The company said that onePlace puts consumers' data into a single location and serves it up in a "personally relevant manner".
According to Yahoo, the offering uses an intelligence-driven system to organise content according to unique interests. The material, and the way it is consumed, is "hyper-customised" to specific preferences and tastes.
OnePlace uses bookmarks to link to pieces of content, such as news feeds, websites, videos or images. Information is then automatically updated and assigned categories and tags.
The system also places material into customised 'collections', making it more intuitive for consumers to find and combine content in the ways most useful to them, according to Yahoo.
For example, users planning a holiday to Paris could create a 'Paris' collection, and begin linking it to any information they think might be useful on the trip.
Such content could include flight updates, weather conditions, city guides, restaurant reviews, hotel reservations, maps and dictionaries, all of which is kept automatically updated.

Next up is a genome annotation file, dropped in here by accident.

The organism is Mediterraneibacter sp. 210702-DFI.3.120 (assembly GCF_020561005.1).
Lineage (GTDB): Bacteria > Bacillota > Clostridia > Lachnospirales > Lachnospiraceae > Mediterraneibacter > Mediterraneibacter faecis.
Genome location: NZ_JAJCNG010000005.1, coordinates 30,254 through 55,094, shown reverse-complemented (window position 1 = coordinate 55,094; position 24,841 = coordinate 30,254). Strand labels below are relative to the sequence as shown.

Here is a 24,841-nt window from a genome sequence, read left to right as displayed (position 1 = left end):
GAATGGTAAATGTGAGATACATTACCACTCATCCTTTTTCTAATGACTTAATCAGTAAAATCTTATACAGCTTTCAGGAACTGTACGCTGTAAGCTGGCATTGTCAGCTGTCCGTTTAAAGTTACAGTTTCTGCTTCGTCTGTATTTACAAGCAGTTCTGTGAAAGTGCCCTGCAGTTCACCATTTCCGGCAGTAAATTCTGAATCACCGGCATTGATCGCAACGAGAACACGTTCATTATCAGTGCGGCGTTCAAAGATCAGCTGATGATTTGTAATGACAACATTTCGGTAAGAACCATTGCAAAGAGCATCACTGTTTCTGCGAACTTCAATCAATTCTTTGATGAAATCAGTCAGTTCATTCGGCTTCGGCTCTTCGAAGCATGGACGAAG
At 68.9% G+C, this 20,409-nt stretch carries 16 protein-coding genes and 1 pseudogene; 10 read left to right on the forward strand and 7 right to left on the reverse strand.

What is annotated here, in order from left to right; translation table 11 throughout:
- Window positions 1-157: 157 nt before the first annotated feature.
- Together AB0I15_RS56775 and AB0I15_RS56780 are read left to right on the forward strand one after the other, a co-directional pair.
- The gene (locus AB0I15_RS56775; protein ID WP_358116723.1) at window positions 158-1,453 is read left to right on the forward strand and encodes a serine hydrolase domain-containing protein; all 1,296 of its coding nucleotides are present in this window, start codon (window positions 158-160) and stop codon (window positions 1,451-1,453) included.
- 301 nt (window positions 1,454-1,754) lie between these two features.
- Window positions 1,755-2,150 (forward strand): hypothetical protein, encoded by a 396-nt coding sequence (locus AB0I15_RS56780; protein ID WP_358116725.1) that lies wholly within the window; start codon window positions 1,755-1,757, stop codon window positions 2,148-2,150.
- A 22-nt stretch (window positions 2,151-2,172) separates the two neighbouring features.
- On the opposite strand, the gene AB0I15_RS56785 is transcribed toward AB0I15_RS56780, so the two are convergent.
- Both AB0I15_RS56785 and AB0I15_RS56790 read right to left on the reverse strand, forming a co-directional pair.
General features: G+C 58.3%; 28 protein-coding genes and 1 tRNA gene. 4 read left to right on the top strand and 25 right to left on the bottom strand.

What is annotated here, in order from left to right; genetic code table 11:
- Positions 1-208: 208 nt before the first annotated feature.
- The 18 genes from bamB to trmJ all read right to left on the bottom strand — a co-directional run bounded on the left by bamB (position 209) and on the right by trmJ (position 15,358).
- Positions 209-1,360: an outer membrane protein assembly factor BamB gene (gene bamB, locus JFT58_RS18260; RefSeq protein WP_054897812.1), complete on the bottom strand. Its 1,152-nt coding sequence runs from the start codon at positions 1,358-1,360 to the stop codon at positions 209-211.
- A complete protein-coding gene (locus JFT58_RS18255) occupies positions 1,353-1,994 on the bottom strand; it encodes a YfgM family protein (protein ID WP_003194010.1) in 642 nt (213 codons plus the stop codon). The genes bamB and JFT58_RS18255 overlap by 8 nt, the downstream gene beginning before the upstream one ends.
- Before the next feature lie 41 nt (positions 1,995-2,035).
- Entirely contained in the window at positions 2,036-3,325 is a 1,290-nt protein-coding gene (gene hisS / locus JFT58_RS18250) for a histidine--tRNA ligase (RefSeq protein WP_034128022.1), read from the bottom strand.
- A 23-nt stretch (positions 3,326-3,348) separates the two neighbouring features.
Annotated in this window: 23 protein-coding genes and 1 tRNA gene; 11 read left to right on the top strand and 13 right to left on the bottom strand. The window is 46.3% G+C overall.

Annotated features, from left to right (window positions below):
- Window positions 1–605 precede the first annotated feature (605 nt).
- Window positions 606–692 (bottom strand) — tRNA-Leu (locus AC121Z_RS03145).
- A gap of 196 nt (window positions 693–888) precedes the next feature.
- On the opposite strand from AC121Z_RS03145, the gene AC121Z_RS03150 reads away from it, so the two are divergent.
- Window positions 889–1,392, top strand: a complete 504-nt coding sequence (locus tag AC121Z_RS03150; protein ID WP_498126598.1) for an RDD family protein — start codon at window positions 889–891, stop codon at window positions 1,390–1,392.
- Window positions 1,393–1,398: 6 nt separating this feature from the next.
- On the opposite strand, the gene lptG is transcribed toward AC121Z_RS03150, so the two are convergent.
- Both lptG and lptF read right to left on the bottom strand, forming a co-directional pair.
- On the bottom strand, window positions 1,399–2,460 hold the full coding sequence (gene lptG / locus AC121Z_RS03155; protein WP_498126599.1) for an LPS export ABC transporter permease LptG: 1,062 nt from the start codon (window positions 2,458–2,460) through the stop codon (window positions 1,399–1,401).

Users can create categories to organise content according to commonly used subjects, such as celebrities, local businesses or sports.
A Pulse feature streams updates to relevant content, such as flight status changes or a restaurant review.
Marco Boerries, executive vice president of Connected Life at Yahoo, said: " Keeping track of all the things that interest me is really tough because my content is in so many different places.
"So what's the answer to that? How do I keep up? Simple, by putting all of this into one place."
Yahoo expects to launch onePlace and oneConnect in the second quarter of 2008.
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